A week ago I touched down in Siem Reap, Cambodia, and what a week it has been. I was greeted by both a wall of heat and humidity, and the lovely Cambodian Leap team, and taken to a hostel not too far from the town centre. Soon enough, all the Leapers were getting to know each other and were settling in with their roommates in each of the dorms. We had a lovely welcoming-night BBQ; I was already thrown into the likes of Cambodian culture, munching on Khmer noodles and curries and a lot of rice!
By Thursday, everyone was raring to go and start on the various projects The Leap had set out for us. We split into two teams, with two team leaders – these were Tom and I – and headed out in the morning to two different worksites, a 15 minute ride from our hostel. There, the teams worked on building wells which would provide fresh water for these extremely poor families. Travelling through the village, which is basically streets of wooden-shack houses and shops, was a real eye-opener as to how the other half live. Children ran about the dirt tracks, which was covered in litter and other miscellanea, and we were fortunate enough to play football with them. To think that these people live solely off what this small community can provide and sell just goes to show how undeveloped these societies are. Despite this, the families at these sites were still willing to provide the volunteers with food and water after the work had been completed for the day. This exemplifies the attitude of Cambodians; even though they don’t have much, they make do with what they do have. They are kind, friendly, gentle people and I feel very safe in the province.
It is interesting that these poorer areas of Siem Reap, built on dirt tracks and surrounded by greenery feel like they should be much further away to the hustle and bustle of the more central roads. There are some real up-market bars and restaurants, and you can sense that in places like Pub Street and the Night Market, that the province thrives off a growing tourist-driven economy. This is perhaps why the town does not necessarily feel rudimentary; although the roads are not developed to the European standard that we know, and the amount of cables that run from each pylon is shocking, it’s market economy is more complex, and there seems to be more dimensions to people’s lives there.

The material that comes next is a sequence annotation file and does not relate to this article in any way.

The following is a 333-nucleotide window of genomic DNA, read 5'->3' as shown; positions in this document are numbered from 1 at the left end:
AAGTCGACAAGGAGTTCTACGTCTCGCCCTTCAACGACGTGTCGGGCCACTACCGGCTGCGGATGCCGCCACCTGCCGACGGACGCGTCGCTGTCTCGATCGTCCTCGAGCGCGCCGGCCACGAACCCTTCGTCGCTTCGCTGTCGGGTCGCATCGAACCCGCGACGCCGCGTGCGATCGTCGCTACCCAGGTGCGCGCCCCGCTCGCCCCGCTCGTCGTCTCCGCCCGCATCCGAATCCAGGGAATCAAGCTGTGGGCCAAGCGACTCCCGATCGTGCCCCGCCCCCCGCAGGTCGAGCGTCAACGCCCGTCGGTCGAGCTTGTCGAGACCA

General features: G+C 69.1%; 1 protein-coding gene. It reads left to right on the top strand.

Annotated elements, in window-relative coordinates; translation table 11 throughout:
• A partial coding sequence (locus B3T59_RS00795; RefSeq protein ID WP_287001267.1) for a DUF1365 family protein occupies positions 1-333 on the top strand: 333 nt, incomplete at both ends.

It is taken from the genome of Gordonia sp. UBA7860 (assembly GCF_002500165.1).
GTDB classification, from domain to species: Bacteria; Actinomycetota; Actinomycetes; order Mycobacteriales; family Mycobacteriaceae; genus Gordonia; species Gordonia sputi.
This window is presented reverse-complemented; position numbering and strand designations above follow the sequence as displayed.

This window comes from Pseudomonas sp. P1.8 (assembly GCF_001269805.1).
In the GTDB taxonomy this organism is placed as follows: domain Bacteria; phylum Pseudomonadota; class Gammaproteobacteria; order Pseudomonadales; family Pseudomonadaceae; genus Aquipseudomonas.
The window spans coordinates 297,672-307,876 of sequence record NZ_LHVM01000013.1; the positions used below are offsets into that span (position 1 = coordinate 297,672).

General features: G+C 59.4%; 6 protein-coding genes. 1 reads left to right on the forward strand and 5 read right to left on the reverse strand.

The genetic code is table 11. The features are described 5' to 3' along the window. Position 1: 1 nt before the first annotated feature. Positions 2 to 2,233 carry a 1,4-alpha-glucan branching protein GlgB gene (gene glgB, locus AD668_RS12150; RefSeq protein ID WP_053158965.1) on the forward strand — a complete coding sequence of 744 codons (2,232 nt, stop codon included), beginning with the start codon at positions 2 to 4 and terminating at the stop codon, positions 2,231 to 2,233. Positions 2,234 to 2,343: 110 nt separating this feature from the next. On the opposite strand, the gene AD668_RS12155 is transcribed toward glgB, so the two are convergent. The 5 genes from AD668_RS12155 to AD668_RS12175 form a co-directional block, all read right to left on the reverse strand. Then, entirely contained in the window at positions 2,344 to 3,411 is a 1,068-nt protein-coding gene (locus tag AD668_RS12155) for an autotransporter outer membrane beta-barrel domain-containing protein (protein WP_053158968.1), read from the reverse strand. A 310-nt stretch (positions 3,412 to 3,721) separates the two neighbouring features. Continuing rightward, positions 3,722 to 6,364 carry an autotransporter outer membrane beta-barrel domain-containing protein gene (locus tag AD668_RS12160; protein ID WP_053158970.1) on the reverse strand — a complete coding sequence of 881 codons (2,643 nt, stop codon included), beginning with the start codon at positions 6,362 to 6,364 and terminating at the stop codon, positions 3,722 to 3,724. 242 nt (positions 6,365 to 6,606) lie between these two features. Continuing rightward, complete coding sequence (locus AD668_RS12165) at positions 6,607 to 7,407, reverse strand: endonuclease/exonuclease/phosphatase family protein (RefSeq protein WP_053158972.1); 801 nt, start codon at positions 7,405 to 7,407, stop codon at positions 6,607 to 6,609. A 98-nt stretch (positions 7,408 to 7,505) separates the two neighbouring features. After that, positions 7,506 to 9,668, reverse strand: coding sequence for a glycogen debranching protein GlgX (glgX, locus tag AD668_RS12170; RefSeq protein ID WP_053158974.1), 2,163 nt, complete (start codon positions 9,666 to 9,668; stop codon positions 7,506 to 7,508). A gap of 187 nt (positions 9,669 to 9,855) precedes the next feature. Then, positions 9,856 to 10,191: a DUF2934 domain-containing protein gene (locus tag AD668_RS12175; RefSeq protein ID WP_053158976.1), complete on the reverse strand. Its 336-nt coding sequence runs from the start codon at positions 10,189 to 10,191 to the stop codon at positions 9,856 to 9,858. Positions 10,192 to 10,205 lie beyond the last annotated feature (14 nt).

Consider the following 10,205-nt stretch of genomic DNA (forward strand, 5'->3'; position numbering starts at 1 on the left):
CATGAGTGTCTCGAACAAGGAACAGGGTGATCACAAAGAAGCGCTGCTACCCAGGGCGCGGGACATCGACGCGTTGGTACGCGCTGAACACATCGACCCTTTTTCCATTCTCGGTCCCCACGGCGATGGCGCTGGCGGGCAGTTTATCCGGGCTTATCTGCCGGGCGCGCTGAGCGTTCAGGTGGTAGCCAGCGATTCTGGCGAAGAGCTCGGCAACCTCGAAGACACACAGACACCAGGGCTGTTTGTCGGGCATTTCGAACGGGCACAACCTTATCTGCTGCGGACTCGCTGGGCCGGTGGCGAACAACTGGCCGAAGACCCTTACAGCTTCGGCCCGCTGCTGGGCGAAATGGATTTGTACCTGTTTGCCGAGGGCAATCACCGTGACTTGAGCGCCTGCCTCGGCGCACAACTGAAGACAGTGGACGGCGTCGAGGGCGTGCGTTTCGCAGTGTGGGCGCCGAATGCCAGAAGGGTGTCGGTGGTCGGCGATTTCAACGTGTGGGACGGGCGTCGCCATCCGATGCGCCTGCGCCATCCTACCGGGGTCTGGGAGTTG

In the afternoons, we journey to the Spitler and Kurata schools. These are some of the poorest schools in Siem Reap, in the same area as the families for whom we work for. In groups of three, we conduct a 40 minute English lesson to different grades. I was actually surprised at the amount of English the children knew and the extent to which they could understand your instructions.
It is apparent that these afternoon English lessons are non-compulsory; the willingness of the children to learn and perfect their pronunciation is really astounding to see. Learning English and ICT will mean that after leaving school, these children will be able to attain a better wage for working at more important jobs. If they don’t have these skills, and go into construction work, for example, they would only earn 5$ a day, which – as explained by the teacher – would only really pay for breakfast. The teacher wishes his students to speak in a Westernised manner, and this is why he is so grateful to have us there, so that they can copy the way we speak. It is actually quite surreal acknowledging the fact that these kids are now changing the way they speak English – even with simple things, such as pronouncing their ‘S’s at the end of pluralised words – and the extent to which this might impact their later lives. Suddenly, 4 weeks spent at these schools just doesn’t seem time enough. The children are also extremely disciplined, to the point that they are almost robotic; when the teacher enters, they all stand and in perfect harmony welcome us. They stand when asked a question, and answer in full sentences. They are all so friendly, and get excited when we arrive. Being at a school in Cambodia is just really cool; participating in a fundamental part of a child’s day is both uplifting and rewarding.
The Leapers, on the weekend, had a fantastic time at the Phnom Kulen waterfall. My favourite part was climbing over the rocks in front of the fall, and actually standing behind the falling water, looking out across the pool. At the same location, we also got a chance to see the largest Buddha ever carved, at the top of a hill where monks resided. Some of the leapers were even blessed by a monk, who flicked holy water over them.
We’ve packed a lot into one week, and I can assure you there is a LOT more to come! This week, we hope to visit the floating village on Tonlé Sap lake, the Angkor Wat temple, and watch a performance at the circus. You can read all about it in my next blog, where I’ll also be touching on the climate, culture and beliefs, and of course our progress in our volunteering projects!